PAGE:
Wayne rolled his head up and saw the rocky paths that ran along the canyon wall. There were several enemy archers and other soldiers on them, shooting arrows and throwing spears fiercely into the crowd.
Wayne motioned to Janet. "Come on, we need to take them out!" He ran charging up the nearest path, firing his weapon repeatedly at the enemy forces. It was only a few seconds before he felt Janet's hide rub up against his.
The archers, as fast as they were at reloading, couldn't compete with the more efficient laser rifles. Wayne and Janet made their way quickly up the the path, stepping over the dozens of dead bodies littering the walkway as they walked side by side. Several of their soldiers ran up after them, firing down into the crowd of foxes as they ascended the trail.
When they reached a sort of landing about halfway up the wall, Janet signaled for their troops to go ahead. She pulled a grenade from her belt and Wayne did likewise, and they threw their bombs directly into the heart of the foxtaur mass below them. The dual explosions blasted several foxtaurs into the air and cut many others up with the shrapnel. Still others, shell shocked by the unexpected blasts, were mowed down by the increasing gunfire.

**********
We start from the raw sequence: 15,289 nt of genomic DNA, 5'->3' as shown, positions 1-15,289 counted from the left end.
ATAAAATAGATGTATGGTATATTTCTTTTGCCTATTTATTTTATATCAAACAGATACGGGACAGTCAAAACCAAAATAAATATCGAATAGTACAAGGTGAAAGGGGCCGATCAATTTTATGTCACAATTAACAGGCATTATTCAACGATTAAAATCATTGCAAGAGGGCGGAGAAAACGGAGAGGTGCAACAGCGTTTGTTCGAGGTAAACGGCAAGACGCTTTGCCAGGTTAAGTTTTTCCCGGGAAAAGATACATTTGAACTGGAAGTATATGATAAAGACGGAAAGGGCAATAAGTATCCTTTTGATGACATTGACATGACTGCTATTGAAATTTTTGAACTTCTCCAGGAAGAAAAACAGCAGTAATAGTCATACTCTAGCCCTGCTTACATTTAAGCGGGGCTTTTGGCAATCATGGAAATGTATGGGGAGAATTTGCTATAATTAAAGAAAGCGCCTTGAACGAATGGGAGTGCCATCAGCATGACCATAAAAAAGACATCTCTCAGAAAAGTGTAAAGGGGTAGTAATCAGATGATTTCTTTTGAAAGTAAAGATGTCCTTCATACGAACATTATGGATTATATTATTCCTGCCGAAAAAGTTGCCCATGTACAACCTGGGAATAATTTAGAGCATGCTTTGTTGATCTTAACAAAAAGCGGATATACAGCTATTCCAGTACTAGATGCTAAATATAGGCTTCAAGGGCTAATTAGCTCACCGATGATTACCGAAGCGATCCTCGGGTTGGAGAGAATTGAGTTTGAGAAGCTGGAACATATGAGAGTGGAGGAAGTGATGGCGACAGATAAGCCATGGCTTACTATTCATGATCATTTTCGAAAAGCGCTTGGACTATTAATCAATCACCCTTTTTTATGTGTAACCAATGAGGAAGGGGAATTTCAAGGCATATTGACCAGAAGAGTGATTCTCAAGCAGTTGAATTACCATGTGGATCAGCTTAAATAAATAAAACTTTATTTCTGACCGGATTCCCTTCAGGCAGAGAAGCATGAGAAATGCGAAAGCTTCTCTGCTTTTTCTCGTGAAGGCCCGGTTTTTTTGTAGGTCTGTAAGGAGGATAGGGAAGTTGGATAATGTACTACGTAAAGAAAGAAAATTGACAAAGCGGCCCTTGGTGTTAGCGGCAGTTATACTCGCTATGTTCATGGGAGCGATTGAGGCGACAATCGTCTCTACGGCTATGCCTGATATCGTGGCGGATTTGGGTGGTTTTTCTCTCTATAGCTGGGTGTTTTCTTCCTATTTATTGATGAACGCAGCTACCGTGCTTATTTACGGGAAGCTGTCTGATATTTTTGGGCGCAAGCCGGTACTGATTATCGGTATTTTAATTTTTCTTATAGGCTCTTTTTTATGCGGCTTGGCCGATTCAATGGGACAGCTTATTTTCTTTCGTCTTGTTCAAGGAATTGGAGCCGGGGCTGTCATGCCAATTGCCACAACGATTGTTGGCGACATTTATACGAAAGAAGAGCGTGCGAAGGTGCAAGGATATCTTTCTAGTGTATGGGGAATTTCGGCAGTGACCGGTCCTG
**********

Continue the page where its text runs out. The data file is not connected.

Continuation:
Wayne twisted his head when he heard the approaching footsteps coming from behind him. A lone foxtaur had managed to get around his troops and was rushing up the path with a battle axe in hand. He raised it high up in the air as he got closer, seeking to bring it down directly at Janet's back. The ledge they were on was too narrow for Wayne to swing his massive body around, and he didn't have time to take aim with his rifle.
Suddenly, instinct took over. Wayne lifted his hind legs off the ground and lashed them back as hard as he. He felt them make contact with the fox's mouth, shattering the creatures jaw. In pain, the foxtaur lost his footing and fell off the ledge. He hit the ground with a sickening thud.
Next to him, Janet smiled in appreciation and said, "We've almost got them! Let's keep going!"
They both continued up the path, making their way up toward the top. Once they got their, they found that all of their soldiers were lying bleeding on the ground. They were surrounded by at least twice that number in dead foxes, but there were still a few left to take care of. Wayne and Janet stomped defiantly towards the small group of remaining fox warriors. Wayne was grazed in the arm by an arrow, but paid it little heed as he returned a shot to its sender right between the eyes.